Five years ago my family blackmailed me into getting a dog. They threatened me with a rabbit. If I didn’t cave on the dog, we would have a long-eared carrot chomper stinking up a cage in my daughter’s bedroom. I wasn’t about to let that happen.
Don’t get me wrong, I love to see a cute bunny hopping around the yard as much as the next person. I just didn’t want one as a roommate. If we had a big house or a basement or a barn, it would be a different story, but we don’t. When it came to Peter Cottontail, our house just wasn’t big enough for the both of us.
I don’t know what 2015 was like in your home, but in mine, there are definitely some things I’d like to do over. Times I became frustrated and snapped at my kids. Times I let our family get overcommitted and exhausted. Times I worked too much, prayed too little and neglected the things that really matter.
How about you? If you could have a do-over from 2015, what would it be?
The great news is that our God is a God of second chances, and third and fourth and fifth and so on. No matter what your parenting was like last year, no matter what mistakes you made, it’s a brand new day. Not because it’s a new year, but because you’re a new creation, and every day is new with Jesus.
Don’t listen to the voices of failure and regret. Don’t listen to the voices that say things will never change. Listen to God’s voice. Listen to His promises of hope, a hope that reminds us that every day is a fresh start with grace.
So, this year, don’t commit to being a perfect parent. Commit to being a forgiven parent, a growing parent, a dependent parent, a desperate-for-God-parent, and day-by-day, week-by-week, month-by-month, you will raise kids who will become desperate for God themselves.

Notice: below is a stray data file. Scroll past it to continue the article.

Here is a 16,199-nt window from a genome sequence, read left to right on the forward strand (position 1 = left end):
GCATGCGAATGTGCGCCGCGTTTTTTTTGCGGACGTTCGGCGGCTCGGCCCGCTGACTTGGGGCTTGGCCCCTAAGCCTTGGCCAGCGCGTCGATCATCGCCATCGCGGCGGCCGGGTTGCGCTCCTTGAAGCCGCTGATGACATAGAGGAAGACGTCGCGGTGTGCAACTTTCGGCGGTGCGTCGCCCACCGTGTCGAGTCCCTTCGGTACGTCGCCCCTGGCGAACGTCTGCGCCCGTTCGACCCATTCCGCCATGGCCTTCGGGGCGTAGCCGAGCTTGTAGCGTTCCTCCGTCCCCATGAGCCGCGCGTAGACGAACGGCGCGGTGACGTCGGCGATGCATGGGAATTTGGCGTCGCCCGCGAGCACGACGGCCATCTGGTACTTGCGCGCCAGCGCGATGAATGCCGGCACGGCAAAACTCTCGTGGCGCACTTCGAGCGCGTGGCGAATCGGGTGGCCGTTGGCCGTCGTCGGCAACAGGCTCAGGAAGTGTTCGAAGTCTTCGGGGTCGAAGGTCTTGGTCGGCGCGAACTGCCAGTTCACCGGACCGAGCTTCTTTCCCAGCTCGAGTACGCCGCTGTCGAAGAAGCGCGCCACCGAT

As good parents, we’re always thinking about what our kids need. From a mother taking prenatal vitamins in the earliest stages of pregnancy, to a father saving for his child’s college fund, we’re constantly thinking about how we can provide for our kids.
Their greatest need, however, is love. Not just any kind of love, but the unconditional, secure love that comes from God.
Rick Warren, author the Purpose Driven Life, said it like this, “Out of all the conversations parents need to have with their children, one of the first and most important is telling children that God created them and loves them. Until our children understand that they were made by God and for his pleasure, life will not make sense.”
It’s not enough for kids to know God loves them. They need to understand how God’s love works and makes a real difference in their lives. If kids don’t understand how God’s love can change them, it will cripple with their spiritual lives and lead to all kinds of problems including struggles with:
Legalism (religion over relationship)
On the other hand, if we can help our kids get their heads and hearts around the reality of God’s love and how it works in their lives, they can experience freedom, confidence and spiritual growth.